Our suspicions are also fuelled by a strange, very direct contradiction embodied in the final Delcan report: the chapter dealing with seismic risk states the bridge can withstand, without serious damage, the very level of earthquake that the executive summary says it cannot. The seismic risk, as we’ve seen, has been used to bolster arguments for replacement, so this contradiction is worrisome (see Focus, July 2010). It’s as though the original Delcan report was rewritten at some point. What did Delcan say in their original report? We’ll let you know when we find out.
As corny as it may sound in this cynical era, Focus takes its mission to speak truth to power seriously. Initially, I was very impressed with our new council; I voted for almost all of the present councillors. I am pleased to see their actions around housing and homelessness. But in the case of the bridge, something has gone seriously amiss. And so much is at stake. If the City of Victoria spends $100 million on a bridge, partly borrowed or not, it will have that much less financial power to devote to the many other challenges facing our city. Besides the financial burden, there are important considerations of heritage conservation, environmental stewardship, and proper process.
Speaking of the latter: At no time during the deliberations over the Johnson Street Bridge has the public been truly consulted about what, given its condition, they would like to see happen. Instead, council has narrowed the options to such an extent that public consultation has been a charade: Victorians were “consulted” about three designs for a new bridge last September—and even there, City councillors overrode the people’s choice. More recently, the consultation involved polling done around two “choices,” each with price tags in the $80-million range.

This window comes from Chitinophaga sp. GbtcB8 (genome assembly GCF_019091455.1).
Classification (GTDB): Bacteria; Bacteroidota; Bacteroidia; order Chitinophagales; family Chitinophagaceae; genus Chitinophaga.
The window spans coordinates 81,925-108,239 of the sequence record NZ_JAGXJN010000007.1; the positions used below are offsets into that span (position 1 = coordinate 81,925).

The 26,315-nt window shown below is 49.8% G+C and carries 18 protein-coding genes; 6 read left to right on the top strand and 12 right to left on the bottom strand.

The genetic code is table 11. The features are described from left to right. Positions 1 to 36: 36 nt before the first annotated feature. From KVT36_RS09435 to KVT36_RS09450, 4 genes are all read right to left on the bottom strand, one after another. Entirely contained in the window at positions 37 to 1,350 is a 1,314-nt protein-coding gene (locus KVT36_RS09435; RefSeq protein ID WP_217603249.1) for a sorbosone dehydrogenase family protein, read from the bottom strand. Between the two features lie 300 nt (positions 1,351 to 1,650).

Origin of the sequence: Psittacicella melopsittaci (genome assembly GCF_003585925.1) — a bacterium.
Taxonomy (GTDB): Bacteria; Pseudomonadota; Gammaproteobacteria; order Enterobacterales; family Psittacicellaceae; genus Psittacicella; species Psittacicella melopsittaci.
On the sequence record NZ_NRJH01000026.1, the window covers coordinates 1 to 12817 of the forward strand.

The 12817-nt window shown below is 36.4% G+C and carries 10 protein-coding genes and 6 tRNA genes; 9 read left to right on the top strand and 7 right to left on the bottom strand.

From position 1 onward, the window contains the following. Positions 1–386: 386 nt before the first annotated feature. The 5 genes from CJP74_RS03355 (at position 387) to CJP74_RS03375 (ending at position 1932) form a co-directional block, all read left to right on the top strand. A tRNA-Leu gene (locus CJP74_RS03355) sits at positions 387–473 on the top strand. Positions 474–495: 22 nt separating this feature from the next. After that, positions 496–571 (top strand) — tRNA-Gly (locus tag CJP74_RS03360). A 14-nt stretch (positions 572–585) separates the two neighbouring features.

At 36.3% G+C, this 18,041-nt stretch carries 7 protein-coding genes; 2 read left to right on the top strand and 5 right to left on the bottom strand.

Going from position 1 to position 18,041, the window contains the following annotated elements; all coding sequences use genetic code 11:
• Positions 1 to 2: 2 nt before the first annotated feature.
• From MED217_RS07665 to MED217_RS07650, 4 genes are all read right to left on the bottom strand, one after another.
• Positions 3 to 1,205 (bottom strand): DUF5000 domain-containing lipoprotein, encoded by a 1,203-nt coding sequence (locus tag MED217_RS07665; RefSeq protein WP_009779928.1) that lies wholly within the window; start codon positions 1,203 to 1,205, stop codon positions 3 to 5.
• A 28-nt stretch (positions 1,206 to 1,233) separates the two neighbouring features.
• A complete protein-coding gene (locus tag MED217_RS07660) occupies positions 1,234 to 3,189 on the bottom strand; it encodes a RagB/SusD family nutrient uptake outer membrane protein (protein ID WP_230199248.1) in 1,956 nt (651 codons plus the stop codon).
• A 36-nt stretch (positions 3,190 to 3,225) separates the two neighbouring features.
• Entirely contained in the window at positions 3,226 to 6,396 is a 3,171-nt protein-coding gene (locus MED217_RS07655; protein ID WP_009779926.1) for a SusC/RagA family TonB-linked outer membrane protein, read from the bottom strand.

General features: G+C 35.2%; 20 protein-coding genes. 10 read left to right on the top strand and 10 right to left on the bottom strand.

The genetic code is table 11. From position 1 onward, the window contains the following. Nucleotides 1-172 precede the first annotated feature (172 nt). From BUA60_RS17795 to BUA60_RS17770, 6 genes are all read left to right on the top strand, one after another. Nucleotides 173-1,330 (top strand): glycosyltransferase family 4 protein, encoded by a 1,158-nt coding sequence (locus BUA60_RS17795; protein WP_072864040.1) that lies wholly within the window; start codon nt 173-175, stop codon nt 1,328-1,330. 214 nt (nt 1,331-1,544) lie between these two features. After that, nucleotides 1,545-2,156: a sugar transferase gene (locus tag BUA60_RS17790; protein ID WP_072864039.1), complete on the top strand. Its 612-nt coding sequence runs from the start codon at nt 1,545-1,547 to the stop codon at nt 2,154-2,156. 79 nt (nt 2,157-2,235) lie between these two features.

In the wake of the successful counter-petition last January, a chastened council could have chosen genuine consultation with the public on what options to develop. Instead, they directed their engineers and consultants to develop two “equitable” options of seismic performance, accessibility, multimodal transportation and the like—resulting in equitably shocking prices.
No one asked you, the public, if you’d be satisfied with something more modest in scope, say something in the neighbourhood of $20 to $30 million (or maybe even $8.6) that would buy us another 40 years, that would still replace the electrical and mechanical systems, see it properly painted, with a seismic retrofit to the latest provincial standards. That would involve only minor closures. That, finally, would enable us to retain a heritage bridge that engineer Michael Roberts, writing in Innovation (the journal of the Association of Professional Engineers and Geoscientists of BC), states is “the last remaining Joseph Strauss-designed twin bascule bridge in the world.”
For all these reasons, Focus has decided to host a “hearing of the public” a few days before the referendum on borrowing $49.2 million for a new bridge. At the hearing, we will have speakers from both the replacement and refurbishment sides, but most importantly, we will give the public a chance to speak on the issue. Please join us at Alix Goolden Hall on Wednesday, November 17, starting at 7:00 pm.
Ironically, one of the first publications editor Leslie Campbell ever worked on was entitled Bridges (put out by the Winnipeg YWCA). Still, when she launched Focus back in 1988, she would never have guessed she’d be writing about bridges.